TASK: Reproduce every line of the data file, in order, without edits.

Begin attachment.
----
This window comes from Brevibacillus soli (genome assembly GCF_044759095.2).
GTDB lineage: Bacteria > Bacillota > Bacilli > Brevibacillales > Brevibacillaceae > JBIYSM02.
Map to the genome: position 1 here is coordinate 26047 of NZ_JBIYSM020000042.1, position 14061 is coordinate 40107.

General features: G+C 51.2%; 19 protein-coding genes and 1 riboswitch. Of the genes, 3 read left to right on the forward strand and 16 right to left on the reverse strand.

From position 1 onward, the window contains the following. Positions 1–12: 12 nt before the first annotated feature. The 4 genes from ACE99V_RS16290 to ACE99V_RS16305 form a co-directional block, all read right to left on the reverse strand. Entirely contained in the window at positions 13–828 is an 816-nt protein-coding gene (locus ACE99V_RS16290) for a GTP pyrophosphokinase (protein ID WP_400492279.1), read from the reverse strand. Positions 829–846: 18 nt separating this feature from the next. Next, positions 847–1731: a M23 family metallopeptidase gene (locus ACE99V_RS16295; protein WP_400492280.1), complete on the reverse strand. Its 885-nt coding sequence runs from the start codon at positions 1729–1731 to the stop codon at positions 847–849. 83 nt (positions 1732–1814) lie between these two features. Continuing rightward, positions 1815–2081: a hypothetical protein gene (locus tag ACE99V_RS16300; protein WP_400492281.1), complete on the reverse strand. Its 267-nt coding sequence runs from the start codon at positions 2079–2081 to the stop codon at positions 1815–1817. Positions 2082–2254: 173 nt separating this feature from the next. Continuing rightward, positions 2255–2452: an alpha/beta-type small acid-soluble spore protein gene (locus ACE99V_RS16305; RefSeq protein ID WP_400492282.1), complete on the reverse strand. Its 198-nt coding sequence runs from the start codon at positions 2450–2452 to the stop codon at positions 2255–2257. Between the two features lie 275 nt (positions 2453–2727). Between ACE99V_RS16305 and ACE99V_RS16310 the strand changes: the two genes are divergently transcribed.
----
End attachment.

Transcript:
This window comes from Brevibacillus soli (genome assembly GCF_044759095.2).
GTDB lineage: Bacteria > Bacillota > Bacilli > Brevibacillales > Brevibacillaceae > JBIYSM02.
Map to the genome: position 1 here is coordinate 26047 of NZ_JBIYSM020000042.1, position 14061 is coordinate 40107.

General features: G+C 51.2%; 19 protein-coding genes and 1 riboswitch. Of the genes, 3 read left to right on the forward strand and 16 right to left on the reverse strand.

From position 1 onward, the window contains the following. Positions 1–12: 12 nt before the first annotated feature. The 4 genes from ACE99V_RS16290 to ACE99V_RS16305 form a co-directional block, all read right to left on the reverse strand. Entirely contained in the window at positions 13–828 is an 816-nt protein-coding gene (locus ACE99V_RS16290) for a GTP pyrophosphokinase (protein ID WP_400492279.1), read from the reverse strand. Positions 829–846: 18 nt separating this feature from the next. Next, positions 847–1731: a M23 family metallopeptidase gene (locus ACE99V_RS16295; protein WP_400492280.1), complete on the reverse strand. Its 885-nt coding sequence runs from the start codon at positions 1729–1731 to the stop codon at positions 847–849. 83 nt (positions 1732–1814) lie between these two features. Continuing rightward, positions 1815–2081: a hypothetical protein gene (locus tag ACE99V_RS16300; protein WP_400492281.1), complete on the reverse strand. Its 267-nt coding sequence runs from the start codon at positions 2079–2081 to the stop codon at positions 1815–1817. Positions 2082–2254: 173 nt separating this feature from the next. Continuing rightward, positions 2255–2452: an alpha/beta-type small acid-soluble spore protein gene (locus ACE99V_RS16305; RefSeq protein ID WP_400492282.1), complete on the reverse strand. Its 198-nt coding sequence runs from the start codon at positions 2450–2452 to the stop codon at positions 2255–2257. Between the two features lie 275 nt (positions 2453–2727). Between ACE99V_RS16305 and ACE99V_RS16310 the strand changes: the two genes are divergently transcribed.